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Red and Blue and Broke All Over

Although the title, Red and Blue and Broke All Over, suggests that the book is another expose of America’s dire financial state of affairs, that is not the case.  Red and Blue inextricably links our prosperity to our liberties and warns that if “solutions” to our existing financial woes and the “War on Terrorism” put still more controls on us, our prosperity will decline as our liberties vanish.

Readers will also be delighted to know that Red and Blue is an enlightening read in a casual style that makes them forget that they’re reading a book about economics and libertarian philosophy.  That is no small feat in itself, but the author, Charles Goyette, pulls it off by continually discussing current affairs with which readers are familiar and putting those affairs in context with the issue of liberty.  For example, fascism and crony capitalism.

Fascism, of course, is an economic philosophy that lets a nation’s means of production remain in private hands while the goods are sold and distributed as the State dictates.  While some may think that powerful Corporate America would never allow for that here, we have fascism’s first cousin, and it’s called crony capitalism, whereby government “leaders” bestow financial and monopolistic favors on businesses in exchange for political support.

An excellent example of corporate cronyism was the Obama administration’s washing out the old General Motors shareholders and bondholders and issuing new stock with the proceeds going to fund a “new” General Motors.  GM management remained in place, and the pension obligations of the GM workers were recognized.  In the GM bailout, management and workers (UAW member and Obama supporters) benefited, but the old GM shareholders and bondholders were set adrift.

Goyette notes the revolving door between the White House, regardless of which party controls it, and Wall Street, especially Goldman Sachs.  Although Goyette details only a few of the Wall Street powerful who go south to Washington for a few years to “serve,” the names are familiar to anyone half following today’s business and political news.  After going south, they return to Wall Street to reap millions, nay billions, because the contacts made while “serving the people.”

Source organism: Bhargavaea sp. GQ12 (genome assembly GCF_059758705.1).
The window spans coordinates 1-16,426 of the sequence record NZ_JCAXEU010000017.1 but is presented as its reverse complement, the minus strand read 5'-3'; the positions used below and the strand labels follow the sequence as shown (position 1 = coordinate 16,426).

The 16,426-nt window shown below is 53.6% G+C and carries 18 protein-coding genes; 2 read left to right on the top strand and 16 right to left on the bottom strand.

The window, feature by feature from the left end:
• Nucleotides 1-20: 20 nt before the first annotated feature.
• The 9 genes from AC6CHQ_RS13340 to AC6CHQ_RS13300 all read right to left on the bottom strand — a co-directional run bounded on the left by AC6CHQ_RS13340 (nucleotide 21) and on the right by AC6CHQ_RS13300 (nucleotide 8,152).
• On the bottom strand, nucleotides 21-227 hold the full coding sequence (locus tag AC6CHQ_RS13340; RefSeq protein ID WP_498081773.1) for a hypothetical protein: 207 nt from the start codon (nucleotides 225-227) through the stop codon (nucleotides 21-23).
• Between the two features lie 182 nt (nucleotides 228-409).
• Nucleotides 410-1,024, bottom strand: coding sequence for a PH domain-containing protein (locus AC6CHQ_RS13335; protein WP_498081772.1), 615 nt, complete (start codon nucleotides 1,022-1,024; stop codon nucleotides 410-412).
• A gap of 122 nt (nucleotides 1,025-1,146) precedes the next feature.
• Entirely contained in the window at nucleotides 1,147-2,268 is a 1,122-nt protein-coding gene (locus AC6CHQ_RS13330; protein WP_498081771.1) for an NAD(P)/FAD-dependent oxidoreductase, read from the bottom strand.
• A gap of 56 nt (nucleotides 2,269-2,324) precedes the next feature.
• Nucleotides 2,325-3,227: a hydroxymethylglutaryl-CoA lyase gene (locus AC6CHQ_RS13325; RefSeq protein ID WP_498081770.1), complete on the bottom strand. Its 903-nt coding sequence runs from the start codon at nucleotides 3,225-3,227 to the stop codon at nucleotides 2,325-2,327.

Goyette is not optimistic about America’s financial state of affairs.  “The choice before us now,’ he writes, “has only to do with management of the state’s default.”  Will there be an official, outright default where the government simply says, “We’re not paying,” or will the default come via debasement of the dollar until it is completely worthless?

This position is consistent with the great Ludwig von Mises’ observation about credit-induced booms:  “There is no means of avoiding the final collapse of a boom brought about by credit expansion. The alternative is only whether the crisis should come sooner as a result of a voluntary abandonment of further credit expansion, or later as a final and total catastrophe of the currency system involved.”

It is obvious that no “voluntary abandonment of further credit expansion,” which has been in place since even before Nixon closed the gold window in 1971, is going to end.  Just the opposite appears to be on the horizon with calls for more quantitative easing growing louder with every dismal economic report.  It is almost guaranteed that the continued printing of still more fiat dollars will follow the historical precedent of printing until the dollar is worthless.

Goyette will not make many friends in political circles for he shreds Democrats and Republicans alike, citing example after example of how both parties have tightened the noose of tyranny in their misguided efforts to protect us against terrorism and to provide security against our personal foibles.  George W. Bush gave us TARP bailouts, and Barrack Obama followed suit with massive spending and more corporate bailouts.

Actually, Goyette may upset more than a few readers when he notes that “If elected officials can be blamed for their contempt for the Constitution, and if the media can be blamed for its indifference to the Constitution, what can be said about the fault of the American people?  If their indignation is only aroused when the other party is at fault, their defense of their own liberties can only be described as halfhearted.”

It has been said (attributed to Thomas Jefferson, Alexis de Tocqueville and William Shakespeare) that “The people get the government they deserve.”  If so, then it is time for the American people to wake up because Red and Blue and Broke All Over warns that we are about to lose our liberties and our prosperity.

While in the midst of a genuine financial crisis, investors often snap up books about how to survive the crisis or how to profit from it.  Indeed, Goyette’s The Dollar Meltdown became a New York Times bestseller.   While The Dollar Meltdown is an insightful book, Red and Blue and Broke All Over delivers a more important message:  our liberties and our prosperity are going down the drain if we do not turn back the march toward total state control of our lives.

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